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Filmmaker Peter Bogdanovich on life behind and in front of the camera

His Life in Pictures

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The man behind "Mask," "Paper Moon" and "The Last Picture Show" is heading to Richmond. But infamous filmmaker Peter Bogdanovich won't be shooting a new movie, he'll be starring in the next episode of The JCC Forum. Style caught up with the Oscar-nominated writer/director by phone for this preview of his March 4 Richmond appearance.

SW: What was it about the art of filmmaking that first attracted you?

Bogdanovich: That's an interesting question because I got interested in movies because I wanted to be an actor. I didn't switch to directing until I was 19. I know that sounds funny, but I'd already been acting professionally in theatrical productions and some live TV since I was 15. Once I started directing in the theater [in 1960], I gave up acting.

SW: Why the switch?

Bogdanovich: I moved to film because it's more a director's medium. I guess it's a matter of control. Once the curtain goes up, theater is the actors' and playwrights' medium; the director is forgotten. Plus, I was also a big fan of movies, had seen movies all of my life. My father would take me to see silent movies at the Museum of Modern Art from the time I was 5. And because he was a painter, I was taught to think visually from the start.

SW: Considering the current state of cinema, would you say the director is still in the power position? Still in control?

Bogdanovich: Yes and no. What's happened since the fall of the big Hollywood studio system, starting around the '60s, is that the power has gone through a series of permutations. The young director came to the rise in the '60s and '70s and then that fades and the producer took over. Now it's the era of the star, where the actor or actress dictates everything. This is not necessarily a positive thing. Actors do not often have the objectivity required to know what would be best for them to be in.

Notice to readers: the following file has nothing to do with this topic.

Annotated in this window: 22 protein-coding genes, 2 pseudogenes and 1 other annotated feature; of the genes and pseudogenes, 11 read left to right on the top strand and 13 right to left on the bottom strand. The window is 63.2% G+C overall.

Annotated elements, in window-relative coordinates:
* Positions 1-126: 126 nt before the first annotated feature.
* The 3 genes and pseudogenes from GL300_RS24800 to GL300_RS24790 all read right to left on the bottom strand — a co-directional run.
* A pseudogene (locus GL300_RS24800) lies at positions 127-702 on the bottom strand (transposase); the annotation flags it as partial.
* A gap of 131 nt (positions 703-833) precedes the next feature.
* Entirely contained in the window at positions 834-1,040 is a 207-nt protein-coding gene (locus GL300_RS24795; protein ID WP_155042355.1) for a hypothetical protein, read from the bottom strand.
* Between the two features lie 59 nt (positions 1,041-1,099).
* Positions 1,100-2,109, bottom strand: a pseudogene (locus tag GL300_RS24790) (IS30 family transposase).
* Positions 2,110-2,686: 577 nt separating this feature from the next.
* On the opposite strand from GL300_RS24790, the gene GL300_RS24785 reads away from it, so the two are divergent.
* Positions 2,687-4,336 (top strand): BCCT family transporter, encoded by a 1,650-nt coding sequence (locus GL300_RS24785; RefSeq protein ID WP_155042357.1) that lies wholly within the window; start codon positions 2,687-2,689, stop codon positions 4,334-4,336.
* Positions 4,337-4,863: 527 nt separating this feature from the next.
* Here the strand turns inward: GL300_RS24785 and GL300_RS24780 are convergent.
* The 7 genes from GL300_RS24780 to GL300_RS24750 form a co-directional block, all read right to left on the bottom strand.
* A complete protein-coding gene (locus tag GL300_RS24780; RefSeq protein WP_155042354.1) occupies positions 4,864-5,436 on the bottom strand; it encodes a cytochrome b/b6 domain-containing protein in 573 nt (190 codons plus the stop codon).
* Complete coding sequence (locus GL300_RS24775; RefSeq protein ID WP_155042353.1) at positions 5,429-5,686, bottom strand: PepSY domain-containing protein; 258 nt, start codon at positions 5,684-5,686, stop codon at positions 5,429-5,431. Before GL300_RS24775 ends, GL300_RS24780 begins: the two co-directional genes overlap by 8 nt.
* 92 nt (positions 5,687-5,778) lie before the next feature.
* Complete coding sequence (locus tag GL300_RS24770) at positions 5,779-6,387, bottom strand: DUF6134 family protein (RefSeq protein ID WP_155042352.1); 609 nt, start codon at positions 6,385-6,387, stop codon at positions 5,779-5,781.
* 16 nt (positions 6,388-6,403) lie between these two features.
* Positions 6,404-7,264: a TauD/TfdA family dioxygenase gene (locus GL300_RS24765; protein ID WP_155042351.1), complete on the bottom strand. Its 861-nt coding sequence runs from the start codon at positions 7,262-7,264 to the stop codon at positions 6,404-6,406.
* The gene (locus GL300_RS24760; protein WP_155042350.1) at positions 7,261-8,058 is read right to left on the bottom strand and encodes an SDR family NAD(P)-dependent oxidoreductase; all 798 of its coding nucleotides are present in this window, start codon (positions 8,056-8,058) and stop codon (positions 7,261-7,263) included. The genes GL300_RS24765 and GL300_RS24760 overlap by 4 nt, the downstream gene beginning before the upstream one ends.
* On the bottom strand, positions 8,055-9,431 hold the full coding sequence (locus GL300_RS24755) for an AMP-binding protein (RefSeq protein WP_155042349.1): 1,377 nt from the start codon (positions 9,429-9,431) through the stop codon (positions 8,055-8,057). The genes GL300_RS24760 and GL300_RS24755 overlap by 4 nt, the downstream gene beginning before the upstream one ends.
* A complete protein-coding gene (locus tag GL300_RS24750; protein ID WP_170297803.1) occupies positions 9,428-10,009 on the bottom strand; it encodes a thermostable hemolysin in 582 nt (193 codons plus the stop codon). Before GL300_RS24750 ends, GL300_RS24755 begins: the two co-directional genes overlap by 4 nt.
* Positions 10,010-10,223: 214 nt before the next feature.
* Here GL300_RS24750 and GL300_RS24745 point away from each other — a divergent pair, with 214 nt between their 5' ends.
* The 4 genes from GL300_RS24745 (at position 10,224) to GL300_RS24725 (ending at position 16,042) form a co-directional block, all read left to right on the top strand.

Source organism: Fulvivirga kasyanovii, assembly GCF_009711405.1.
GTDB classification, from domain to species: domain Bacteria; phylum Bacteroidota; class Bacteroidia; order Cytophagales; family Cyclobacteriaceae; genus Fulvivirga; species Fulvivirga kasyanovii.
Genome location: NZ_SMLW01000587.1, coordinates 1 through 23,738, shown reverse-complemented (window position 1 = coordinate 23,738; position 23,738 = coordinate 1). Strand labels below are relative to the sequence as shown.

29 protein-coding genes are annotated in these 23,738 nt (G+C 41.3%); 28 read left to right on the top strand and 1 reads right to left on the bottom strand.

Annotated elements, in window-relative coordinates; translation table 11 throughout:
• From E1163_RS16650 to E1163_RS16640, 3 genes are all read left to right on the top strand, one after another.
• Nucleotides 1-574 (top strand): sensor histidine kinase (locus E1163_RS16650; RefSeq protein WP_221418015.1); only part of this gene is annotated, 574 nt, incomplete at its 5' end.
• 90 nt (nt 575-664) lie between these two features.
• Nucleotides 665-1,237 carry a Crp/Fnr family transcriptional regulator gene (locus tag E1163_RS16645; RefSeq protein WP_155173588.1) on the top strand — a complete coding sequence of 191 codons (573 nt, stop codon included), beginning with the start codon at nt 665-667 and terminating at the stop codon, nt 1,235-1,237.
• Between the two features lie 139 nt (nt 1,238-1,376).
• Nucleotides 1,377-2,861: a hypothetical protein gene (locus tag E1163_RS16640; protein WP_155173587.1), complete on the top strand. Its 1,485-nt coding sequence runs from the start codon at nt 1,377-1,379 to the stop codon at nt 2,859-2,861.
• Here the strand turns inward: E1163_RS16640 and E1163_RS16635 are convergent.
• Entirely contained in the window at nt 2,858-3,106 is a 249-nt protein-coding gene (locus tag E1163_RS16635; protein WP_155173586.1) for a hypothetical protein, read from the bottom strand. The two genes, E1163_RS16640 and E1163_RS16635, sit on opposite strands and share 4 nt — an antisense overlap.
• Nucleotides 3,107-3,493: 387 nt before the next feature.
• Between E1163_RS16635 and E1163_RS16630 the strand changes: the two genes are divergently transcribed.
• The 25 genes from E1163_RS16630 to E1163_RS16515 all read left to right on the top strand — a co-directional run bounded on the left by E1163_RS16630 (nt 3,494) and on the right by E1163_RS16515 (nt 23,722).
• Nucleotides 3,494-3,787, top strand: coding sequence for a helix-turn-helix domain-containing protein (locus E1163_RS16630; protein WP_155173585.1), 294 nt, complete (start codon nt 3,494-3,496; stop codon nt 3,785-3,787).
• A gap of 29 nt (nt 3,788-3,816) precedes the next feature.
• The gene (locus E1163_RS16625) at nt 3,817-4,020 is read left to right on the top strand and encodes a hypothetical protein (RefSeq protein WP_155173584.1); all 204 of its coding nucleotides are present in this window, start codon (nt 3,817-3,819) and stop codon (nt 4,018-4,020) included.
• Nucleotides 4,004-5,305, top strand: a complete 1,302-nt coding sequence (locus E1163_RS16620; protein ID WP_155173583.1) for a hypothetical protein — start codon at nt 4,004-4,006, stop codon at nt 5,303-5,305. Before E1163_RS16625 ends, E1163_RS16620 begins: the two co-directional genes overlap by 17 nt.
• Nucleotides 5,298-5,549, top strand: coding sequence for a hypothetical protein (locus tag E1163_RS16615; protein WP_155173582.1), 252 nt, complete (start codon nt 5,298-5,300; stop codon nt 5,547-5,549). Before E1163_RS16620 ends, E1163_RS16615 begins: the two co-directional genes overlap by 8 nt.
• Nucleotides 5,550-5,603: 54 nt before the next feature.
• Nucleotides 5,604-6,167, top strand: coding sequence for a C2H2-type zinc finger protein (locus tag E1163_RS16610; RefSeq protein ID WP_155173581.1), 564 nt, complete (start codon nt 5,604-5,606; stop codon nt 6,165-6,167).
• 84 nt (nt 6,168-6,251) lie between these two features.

SW: Growing up to be a filmmaker seems to have displaced the old American dream that any child could be president. Is that a positive thing?

Bogdanovich: Yes, everybody wants to make a movie now. Well, it's getting easier to make a movie for one thing. The very revolutionary filmmaker Jean Cocteau said that until movies were as accessible to the maker as pen and paper it would not be art. I don't agree with that, however. But now that anyone can get a video camera and make a movie for 1,000 or 2,000 bucks, I think there will be good things out of this new accessibility and bad things. Whenever you gain something, you always lose something. I think there has been a disastrous drop-off in the craft of making films in the last 20 years, which indicates a time of decadence. And I'm afraid that's where we're at.

SW: Perhaps then that's why you've now returned to acting, taking a recurring role as a psychiatrist in HBO's hit "The Sopranos." Is it difficult taking direction again?

Bogdanovich: No, it's like riding a bicycle; I'm enjoying it. The dialogue, the writing is so superb you just don't change a thing. You don't change a comma. If there's a dash — you pay attention to it. I'm not kidding, it's really brilliantly written. The scenes I've had have been wonderful to play: I get great lines and get to look at Lorraine Bracco all day. I do with Lorraine what Hitchcock told Eve Marie Saint to do in "North By Northwest." The only direction he gave her, which I love, he told her 'Don't use your hands and don't take your eyes off Cary Grant.' That's how I play it.



To get tickets to hear more from Bogdanovich about his life in the cinema and his most recent foray into filmmaking, directing two installments of Barbra Streisand's Showtime series on the Holocaust, "Rescuers: Stories of Courage," call 285-6500. Bogdanovich's JCC Forum presentation is March 4 at 8 p.m. in the Collegiate School's Oates Theatre. Tickets are $25.

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